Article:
MR. GREGORY: What about the future of the football program? As you remember, USC, when it had financial improprieties with running back Reggie Bush had to decline bowl invitations for two years. Should that happen at Penn State? Should the football program be suspended for a period of time?
GOV. CORBETT: Well, I keep, I keep in mind that this had nothing to do with the men on that team right now, and I don't think that they should have to suffer because of the actions of maybe a few, including Mr. Sandusky. But I think it is a question that, not only should the investigation by Ken Frazier take a look at, but that the board of trustees should take a look at.
MR. GREGORY: Should they go to a bowl game if invited?
GOV. CORBETT: I think that's a question that has to be determined by the board of trustees, and I'd have to give that thought.
MR. GREGORY: What about funding for Penn State and ultimately the financial health of the state? Moody's has said they're going to take a look at its bond rating because of the allegations at Penn State. The financial liability of this institution through lawsuits, through loss of support from donors could be monumental, do you not believe?
GOV. CORBETT: Well, it could be, but I don't engage in speculation like that. I think, if you look at the financial statement that was actually presented to the board on Friday, they're in a very strong position, and people should take a look at that. They do get some funding from the state of Pennsylvania. I think it's maybe 7.5 percent of their total operating budget. But I think from a financial standpoint, Penn State's in a very good position right now.
MR. GREGORY: From a criminal point of view, is there more to come?
GOV. CORBETT: From a point of view of having conducted investigations like this in the past, you never know what's to come. But the more that you press, and especially now that charges are filed against individuals, should some of them decide to cooperate if they tell us information that we don't have that maybe many in the media and in the public are speculating on, is there a potential for that? Sure. There's always a potential for that.
MR. GREGORY: All right, we'll leave it there. Governor Corbett, thank you very much for your time.
GOV. CORBETT: Thank you for having me, David.
MR. GREGORY: Joining me now, Republican presidential candidate, Congresswoman of Minnesota Michele Bachmann.
Congresswoman Bachmann, welcome back.
REP. BACHMANN: Thank you, David. Good to be with you this morning.
MR. GREGORY: There's a, there's a lot to discuss on the campaign trail. But I have to ask you first about this horrible events--series of events at Penn State and ask you whether you think, as a national figure, whether there is a role for Congress to pay--play in investigating this, where you think the national conversation has to go from here on what has happened at Penn State.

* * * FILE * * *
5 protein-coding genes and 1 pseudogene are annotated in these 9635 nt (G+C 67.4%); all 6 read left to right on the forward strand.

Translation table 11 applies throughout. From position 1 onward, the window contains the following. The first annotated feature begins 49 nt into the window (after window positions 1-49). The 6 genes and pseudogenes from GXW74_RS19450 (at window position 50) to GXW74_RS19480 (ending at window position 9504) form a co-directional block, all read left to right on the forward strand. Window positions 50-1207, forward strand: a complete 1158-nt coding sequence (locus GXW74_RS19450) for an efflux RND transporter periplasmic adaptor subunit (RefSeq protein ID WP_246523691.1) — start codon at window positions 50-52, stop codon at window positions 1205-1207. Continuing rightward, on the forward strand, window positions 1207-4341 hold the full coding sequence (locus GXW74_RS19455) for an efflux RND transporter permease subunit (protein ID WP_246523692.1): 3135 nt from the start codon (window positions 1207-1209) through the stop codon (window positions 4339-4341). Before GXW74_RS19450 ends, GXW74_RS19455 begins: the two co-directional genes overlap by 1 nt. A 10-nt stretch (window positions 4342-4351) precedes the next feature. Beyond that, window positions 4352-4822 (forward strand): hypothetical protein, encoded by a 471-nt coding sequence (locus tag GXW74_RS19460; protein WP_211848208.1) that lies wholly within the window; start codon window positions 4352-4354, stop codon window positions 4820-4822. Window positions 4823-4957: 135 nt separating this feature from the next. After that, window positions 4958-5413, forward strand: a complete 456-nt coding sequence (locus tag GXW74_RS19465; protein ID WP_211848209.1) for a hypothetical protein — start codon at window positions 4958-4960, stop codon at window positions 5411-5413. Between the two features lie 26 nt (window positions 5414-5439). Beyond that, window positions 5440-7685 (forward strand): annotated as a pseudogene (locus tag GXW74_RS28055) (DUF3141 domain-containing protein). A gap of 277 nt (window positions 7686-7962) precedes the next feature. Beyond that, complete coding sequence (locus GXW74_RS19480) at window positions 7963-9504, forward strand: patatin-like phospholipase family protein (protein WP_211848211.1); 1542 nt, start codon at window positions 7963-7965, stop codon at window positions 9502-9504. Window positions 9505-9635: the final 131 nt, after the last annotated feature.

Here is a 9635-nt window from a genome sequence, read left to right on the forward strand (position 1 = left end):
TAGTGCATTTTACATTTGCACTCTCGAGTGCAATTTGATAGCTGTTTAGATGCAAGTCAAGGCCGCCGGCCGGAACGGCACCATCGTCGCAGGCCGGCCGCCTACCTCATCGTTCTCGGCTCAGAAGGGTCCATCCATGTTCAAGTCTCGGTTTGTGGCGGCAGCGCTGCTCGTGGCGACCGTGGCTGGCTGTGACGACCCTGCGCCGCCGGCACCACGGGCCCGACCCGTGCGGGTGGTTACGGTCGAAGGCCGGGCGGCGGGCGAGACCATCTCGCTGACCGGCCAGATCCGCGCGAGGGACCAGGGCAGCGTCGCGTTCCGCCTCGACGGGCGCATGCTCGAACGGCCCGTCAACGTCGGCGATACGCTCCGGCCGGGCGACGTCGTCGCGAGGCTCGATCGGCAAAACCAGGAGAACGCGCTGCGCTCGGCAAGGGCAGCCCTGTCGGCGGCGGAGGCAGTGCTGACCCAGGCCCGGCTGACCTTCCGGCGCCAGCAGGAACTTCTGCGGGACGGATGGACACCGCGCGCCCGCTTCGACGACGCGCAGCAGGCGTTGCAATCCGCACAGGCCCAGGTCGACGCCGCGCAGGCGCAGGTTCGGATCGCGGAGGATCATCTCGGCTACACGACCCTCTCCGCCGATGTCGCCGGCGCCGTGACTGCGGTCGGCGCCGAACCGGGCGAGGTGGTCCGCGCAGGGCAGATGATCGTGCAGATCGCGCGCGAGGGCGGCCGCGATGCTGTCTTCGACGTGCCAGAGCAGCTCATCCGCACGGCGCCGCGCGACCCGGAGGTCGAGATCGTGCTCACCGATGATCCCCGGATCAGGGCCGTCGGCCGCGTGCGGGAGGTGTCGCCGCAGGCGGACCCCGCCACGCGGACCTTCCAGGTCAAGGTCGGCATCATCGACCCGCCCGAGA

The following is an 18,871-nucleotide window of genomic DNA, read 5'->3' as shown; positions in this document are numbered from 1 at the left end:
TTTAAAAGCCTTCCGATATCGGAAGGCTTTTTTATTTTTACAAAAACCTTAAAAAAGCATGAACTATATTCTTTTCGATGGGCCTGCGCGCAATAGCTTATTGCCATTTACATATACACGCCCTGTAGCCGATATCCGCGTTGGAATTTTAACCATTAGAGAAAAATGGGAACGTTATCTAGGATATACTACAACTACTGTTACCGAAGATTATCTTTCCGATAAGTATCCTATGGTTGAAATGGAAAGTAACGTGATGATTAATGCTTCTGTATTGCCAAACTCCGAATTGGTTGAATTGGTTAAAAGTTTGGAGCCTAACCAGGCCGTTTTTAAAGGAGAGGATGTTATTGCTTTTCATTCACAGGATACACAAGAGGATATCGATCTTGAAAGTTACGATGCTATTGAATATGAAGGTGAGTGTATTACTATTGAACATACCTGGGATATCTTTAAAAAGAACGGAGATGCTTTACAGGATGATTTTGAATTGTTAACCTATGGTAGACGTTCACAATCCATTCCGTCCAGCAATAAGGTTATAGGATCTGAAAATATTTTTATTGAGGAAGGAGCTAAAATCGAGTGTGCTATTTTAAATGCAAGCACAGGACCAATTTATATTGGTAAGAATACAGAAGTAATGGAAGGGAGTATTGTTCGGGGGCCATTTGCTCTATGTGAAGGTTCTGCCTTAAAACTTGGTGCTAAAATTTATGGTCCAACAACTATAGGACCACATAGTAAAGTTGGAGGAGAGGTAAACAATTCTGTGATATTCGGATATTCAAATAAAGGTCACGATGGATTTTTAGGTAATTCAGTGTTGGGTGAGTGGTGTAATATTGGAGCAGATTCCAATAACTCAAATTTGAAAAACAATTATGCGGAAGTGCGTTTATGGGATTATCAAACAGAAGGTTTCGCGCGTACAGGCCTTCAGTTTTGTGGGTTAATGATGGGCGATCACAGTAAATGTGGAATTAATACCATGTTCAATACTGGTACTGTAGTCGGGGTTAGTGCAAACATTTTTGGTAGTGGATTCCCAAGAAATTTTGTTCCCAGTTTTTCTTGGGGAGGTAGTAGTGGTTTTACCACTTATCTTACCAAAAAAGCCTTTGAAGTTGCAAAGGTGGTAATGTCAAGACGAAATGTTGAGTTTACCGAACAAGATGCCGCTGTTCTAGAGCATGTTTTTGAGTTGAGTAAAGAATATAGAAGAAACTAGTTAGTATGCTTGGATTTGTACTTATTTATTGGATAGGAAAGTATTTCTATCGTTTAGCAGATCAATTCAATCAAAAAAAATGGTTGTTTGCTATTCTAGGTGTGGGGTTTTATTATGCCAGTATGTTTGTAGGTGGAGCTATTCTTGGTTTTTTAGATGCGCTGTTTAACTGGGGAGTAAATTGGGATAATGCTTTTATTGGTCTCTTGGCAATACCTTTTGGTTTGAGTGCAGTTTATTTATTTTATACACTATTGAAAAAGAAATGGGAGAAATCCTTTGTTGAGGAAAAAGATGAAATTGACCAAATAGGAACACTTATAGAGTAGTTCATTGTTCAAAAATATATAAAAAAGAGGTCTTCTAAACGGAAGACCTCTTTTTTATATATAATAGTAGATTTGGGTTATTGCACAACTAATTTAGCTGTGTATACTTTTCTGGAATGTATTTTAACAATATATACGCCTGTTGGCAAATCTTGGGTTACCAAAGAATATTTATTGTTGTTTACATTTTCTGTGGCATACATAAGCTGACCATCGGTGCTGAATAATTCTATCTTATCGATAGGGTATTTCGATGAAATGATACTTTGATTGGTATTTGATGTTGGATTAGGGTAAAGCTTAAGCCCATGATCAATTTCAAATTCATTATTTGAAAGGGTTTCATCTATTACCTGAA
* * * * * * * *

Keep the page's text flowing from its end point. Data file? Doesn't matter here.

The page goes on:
REP. BACHMANN: Well, this is a national conversation. And I--the lens that I look at this through is as a mother. I, I'm a mother of five biological children and 23 foster children, and my heart is--I think is reflective of that of the American people. This is so horrific on the level of a parent. I think about my children, if that was my child. And I think my automatic reaction would be, even though I'm a small woman, I'd want to go find that guy and beat him to a pulp. I think that's what any parent would want to do when they think about their child. But, clearly, this is very high-profile now, as it should be. And I have no doubt that this will--with the--this level of scrutiny justice will be done. And this is a state matter; it needs to stay at the state level. And I think that it's good that the media's paying a lot of attention to this because this should never happen to any child.
MR. GREGORY: Just, just one more on this. You say it's a state matter. As you know, the Department of Education is looking into this, as well, to see if there's an area where federal law applies. Do you think it's a matter for Congress to get involved in? As you know, Congress can look at anything. They did in terms of steroids. They could look at it in terms of, you know, institutional abuse or a conspiracy of silence.
REP. BACHMANN: Well, I think that that's--the pendulum swings, and when something horrific happens people's automatic reaction is somebody needs to do something. But it doesn't necessarily mean that this issue should be kicked up to Congress. I really do believe this needs to stay exactly in the jurisdiction where the offense occurred. Congress has a lot of other things to pay attention to. But I think this needs to be handled. And, again, I think this is one place the media gets beaten up a lot, but I think this is exactly where the nedia--media's needed more than ever is to bring light on this situation. That's the best thing that can be done.
MR. GREGORY: All right. Let me switch gears now and talk about the important issues of this campaign, as well, and talk about your standing in the campaign. Here's a flier that you are circulating; and, as a key point it makes is that "I am the one true conservative in the race and I can win." You've got a book coming out, and here's the cover of it. "Core of Conviction: My Story." What is the distinguishing characteristic as a conservative between you and Mitt Romney?